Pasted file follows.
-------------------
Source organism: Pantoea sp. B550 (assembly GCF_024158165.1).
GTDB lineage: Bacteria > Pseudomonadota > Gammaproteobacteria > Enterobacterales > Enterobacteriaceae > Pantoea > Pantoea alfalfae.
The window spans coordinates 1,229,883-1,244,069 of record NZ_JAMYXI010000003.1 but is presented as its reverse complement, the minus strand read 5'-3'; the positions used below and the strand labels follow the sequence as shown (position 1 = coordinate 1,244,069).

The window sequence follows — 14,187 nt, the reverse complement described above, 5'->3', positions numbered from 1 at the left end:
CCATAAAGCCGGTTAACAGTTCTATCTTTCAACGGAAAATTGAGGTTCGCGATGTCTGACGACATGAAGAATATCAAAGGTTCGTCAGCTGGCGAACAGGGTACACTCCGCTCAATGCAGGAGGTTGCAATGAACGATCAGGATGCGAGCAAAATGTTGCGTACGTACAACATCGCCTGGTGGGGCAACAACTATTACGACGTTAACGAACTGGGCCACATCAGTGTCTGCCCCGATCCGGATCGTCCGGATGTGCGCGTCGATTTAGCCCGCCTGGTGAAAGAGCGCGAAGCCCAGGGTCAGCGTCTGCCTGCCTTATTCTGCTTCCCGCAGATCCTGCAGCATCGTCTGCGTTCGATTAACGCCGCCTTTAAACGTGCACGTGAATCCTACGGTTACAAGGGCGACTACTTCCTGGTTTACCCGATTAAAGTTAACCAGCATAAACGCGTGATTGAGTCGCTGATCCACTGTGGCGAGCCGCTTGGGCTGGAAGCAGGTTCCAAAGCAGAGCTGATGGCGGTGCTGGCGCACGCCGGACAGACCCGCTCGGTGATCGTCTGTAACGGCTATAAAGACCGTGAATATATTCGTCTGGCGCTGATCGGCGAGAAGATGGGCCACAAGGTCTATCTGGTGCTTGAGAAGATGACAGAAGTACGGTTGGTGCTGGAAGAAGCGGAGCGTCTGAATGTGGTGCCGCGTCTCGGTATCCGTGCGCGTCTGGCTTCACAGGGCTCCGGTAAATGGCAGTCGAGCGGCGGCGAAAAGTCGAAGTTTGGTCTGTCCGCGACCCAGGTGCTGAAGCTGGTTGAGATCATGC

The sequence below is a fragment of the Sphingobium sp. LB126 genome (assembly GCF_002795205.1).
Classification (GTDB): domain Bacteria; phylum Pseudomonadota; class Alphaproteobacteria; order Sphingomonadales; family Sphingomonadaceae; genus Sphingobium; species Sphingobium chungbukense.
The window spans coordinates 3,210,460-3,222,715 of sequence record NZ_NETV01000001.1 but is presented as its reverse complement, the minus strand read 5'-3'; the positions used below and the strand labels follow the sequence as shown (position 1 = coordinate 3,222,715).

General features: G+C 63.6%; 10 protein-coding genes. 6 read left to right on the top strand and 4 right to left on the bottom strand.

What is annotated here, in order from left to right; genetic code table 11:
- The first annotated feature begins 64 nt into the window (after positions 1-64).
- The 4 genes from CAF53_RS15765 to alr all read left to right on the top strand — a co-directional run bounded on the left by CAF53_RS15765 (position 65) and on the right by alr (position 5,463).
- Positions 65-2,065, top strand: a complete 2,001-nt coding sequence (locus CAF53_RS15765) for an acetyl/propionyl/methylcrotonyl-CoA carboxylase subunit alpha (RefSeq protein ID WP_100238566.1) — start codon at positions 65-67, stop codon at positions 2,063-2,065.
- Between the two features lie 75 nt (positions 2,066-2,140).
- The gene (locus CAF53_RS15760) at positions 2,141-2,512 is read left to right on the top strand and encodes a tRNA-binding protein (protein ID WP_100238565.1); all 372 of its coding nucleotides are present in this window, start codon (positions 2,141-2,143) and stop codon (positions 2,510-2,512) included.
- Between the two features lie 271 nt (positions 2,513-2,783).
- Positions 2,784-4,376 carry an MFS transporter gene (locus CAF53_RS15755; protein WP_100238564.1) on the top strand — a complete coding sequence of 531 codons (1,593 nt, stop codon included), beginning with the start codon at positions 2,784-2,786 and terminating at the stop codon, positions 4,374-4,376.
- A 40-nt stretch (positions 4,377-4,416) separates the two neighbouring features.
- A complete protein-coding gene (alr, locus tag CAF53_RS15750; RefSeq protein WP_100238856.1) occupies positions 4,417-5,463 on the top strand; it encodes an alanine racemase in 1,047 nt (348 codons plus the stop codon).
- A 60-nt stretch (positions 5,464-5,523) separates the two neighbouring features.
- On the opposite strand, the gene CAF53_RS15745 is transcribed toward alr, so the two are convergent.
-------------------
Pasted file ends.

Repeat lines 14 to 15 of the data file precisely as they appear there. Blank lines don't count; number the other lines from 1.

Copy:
- Between the two features lie 75 nt (positions 2,066-2,140).
- The gene (locus CAF53_RS15760) at positions 2,141-2,512 is read left to right on the top strand and encodes a tRNA-binding protein (protein ID WP_100238565.1); all 372 of its coding nucleotides are present in this window, start codon (positions 2,141-2,143) and stop codon (positions 2,510-2,512) included.